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Report No.

Development of gamma-ray induced positron annihilation lifetime spectroscopy

Taira, Yoshitaka*; Fujimoto, Masaki*; Fujimori, Kosuke*; Kitaura, Mamoru*; Zen, H.*; Okano, Yasuaki*; Hosaka, Masahito*; Yamazaki, Junichiro*; Kato, Masahiro*; Hirade, Tetsuya  ; Kobayashi, Yoshinori*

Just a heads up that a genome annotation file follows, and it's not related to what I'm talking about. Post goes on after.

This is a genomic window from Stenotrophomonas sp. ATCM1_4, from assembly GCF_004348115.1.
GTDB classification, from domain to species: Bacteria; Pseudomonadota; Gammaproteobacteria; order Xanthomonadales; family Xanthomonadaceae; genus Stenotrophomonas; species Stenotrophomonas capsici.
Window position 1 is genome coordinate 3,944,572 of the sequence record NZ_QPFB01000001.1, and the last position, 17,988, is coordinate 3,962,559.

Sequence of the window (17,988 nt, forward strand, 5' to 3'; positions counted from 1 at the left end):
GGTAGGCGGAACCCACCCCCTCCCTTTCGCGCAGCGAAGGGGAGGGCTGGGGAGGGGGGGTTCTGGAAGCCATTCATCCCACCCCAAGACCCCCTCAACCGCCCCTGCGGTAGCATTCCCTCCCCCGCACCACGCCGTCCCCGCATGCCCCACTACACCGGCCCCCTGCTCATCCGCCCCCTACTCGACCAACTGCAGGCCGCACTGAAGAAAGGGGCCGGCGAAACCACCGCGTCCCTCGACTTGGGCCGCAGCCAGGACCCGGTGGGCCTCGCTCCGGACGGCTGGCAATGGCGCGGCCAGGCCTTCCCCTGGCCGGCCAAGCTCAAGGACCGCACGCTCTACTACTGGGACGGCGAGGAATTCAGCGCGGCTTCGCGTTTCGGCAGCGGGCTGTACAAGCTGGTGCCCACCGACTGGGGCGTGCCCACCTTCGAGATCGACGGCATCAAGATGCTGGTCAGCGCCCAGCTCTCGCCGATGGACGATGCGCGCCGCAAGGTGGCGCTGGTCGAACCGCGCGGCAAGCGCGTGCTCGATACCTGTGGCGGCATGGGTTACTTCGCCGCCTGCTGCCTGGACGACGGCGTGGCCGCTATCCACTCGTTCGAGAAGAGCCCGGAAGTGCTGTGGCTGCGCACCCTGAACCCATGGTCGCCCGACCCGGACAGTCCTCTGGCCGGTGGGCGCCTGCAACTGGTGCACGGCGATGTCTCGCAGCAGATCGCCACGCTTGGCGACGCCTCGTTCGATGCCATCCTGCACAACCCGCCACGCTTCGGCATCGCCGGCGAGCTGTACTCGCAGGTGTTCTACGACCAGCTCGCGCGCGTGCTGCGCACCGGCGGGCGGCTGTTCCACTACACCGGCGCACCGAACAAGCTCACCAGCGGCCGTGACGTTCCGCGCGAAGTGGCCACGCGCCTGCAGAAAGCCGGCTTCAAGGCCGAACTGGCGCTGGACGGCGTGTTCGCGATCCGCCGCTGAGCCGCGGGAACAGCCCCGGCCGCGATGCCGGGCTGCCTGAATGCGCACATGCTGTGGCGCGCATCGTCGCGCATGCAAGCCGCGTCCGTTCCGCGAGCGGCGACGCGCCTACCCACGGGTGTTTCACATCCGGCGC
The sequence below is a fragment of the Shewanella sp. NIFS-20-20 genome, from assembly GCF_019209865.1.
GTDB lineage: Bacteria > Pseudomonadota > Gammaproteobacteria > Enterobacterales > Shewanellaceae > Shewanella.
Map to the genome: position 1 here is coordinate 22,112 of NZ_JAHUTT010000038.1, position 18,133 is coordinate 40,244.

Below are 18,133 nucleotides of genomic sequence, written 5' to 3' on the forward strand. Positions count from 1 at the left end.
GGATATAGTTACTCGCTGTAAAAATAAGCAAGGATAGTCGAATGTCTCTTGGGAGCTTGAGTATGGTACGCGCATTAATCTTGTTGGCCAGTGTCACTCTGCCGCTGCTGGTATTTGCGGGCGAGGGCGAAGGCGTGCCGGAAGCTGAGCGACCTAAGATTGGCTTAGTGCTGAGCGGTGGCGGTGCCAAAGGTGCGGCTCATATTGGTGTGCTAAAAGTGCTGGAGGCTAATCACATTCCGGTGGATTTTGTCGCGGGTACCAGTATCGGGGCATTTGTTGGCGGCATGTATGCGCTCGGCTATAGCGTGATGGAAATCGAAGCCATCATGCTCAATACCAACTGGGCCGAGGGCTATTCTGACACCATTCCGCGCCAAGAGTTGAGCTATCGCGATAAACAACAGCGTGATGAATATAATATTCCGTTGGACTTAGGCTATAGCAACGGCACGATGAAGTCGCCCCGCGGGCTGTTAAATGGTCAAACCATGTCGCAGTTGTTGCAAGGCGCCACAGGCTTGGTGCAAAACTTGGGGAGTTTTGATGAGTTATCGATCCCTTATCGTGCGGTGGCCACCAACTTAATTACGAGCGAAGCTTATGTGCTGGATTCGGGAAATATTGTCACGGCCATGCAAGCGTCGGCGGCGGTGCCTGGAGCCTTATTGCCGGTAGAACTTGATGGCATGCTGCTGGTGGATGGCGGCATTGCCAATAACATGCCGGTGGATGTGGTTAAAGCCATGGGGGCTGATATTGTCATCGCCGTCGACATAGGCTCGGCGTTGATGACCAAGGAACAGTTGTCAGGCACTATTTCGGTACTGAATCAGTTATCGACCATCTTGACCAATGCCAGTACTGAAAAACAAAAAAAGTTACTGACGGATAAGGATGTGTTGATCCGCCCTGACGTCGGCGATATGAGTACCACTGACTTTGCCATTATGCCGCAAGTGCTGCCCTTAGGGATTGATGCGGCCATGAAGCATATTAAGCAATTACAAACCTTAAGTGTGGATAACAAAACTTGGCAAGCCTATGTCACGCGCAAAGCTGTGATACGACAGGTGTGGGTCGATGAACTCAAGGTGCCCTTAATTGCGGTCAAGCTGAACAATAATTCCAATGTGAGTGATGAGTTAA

For general positron sources, radioisotopes such as $$^{22}$$Na are often used. However, there is a problem that positrons cannot probe the deep region of metal materials with a thickness of 1 mm or more. Gamma-ray induced positron annihilation lifetime measurement (GiPALS) is a method for generating positrons in bulk samples with a thickness of several centimeters and samples placed in vessels such as high temperature and/or pressure furnaces. The annihilation lifetime of positrons is about 200 ps for metal materials, so it is important to use gamma rays with a shorter pulse width for GiPALS in order to accurately measure the positron lifetime. We have succeeded in the proof-of-principle experiment for GiPALS of ultra-short pulse gamma rays with a pulse width of 2 ps, which was originally developed using 90$$^{circ}$$ collision laser Compton scattering at UVSOR.



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